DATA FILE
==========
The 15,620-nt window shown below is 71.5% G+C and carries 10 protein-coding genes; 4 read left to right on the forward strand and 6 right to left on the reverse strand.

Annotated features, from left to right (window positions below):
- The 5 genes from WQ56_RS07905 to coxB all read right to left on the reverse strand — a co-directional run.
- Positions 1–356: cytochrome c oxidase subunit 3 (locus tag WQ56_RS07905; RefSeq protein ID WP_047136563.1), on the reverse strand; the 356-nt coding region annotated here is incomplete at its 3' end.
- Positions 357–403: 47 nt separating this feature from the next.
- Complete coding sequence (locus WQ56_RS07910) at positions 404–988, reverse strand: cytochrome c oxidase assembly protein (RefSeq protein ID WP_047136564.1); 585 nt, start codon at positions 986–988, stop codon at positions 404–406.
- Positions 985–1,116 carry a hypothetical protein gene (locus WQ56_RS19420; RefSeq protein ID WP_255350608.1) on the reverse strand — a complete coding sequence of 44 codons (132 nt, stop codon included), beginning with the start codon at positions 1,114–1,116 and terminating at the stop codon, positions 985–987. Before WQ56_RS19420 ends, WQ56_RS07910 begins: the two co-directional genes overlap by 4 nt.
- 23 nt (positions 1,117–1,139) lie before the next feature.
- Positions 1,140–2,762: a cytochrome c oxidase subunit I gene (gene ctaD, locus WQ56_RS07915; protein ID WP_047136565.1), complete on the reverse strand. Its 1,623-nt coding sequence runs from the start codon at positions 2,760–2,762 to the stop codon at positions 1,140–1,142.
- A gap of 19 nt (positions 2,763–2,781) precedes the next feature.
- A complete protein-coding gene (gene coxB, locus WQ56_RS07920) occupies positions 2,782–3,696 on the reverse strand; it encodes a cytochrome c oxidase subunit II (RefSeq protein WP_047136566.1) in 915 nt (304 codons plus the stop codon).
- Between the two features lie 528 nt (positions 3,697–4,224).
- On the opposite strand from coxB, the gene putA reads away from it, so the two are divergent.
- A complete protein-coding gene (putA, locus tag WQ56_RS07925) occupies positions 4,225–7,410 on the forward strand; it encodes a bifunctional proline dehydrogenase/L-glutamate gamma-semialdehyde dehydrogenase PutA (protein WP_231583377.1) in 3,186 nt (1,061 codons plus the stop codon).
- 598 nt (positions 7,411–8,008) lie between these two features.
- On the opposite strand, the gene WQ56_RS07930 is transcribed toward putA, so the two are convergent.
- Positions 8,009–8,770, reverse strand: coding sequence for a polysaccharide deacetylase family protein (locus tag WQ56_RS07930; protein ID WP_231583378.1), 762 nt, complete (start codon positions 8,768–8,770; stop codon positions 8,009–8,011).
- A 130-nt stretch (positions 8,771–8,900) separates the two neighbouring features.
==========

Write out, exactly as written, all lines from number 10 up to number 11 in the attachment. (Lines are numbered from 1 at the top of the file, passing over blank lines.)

- A gap of 19 nt (positions 2,763–2,781) precedes the next feature.
- A complete protein-coding gene (gene coxB, locus WQ56_RS07920) occupies positions 2,782–3,696 on the reverse strand; it encodes a cytochrome c oxidase subunit II (RefSeq protein WP_047136566.1) in 915 nt (304 codons plus the stop codon).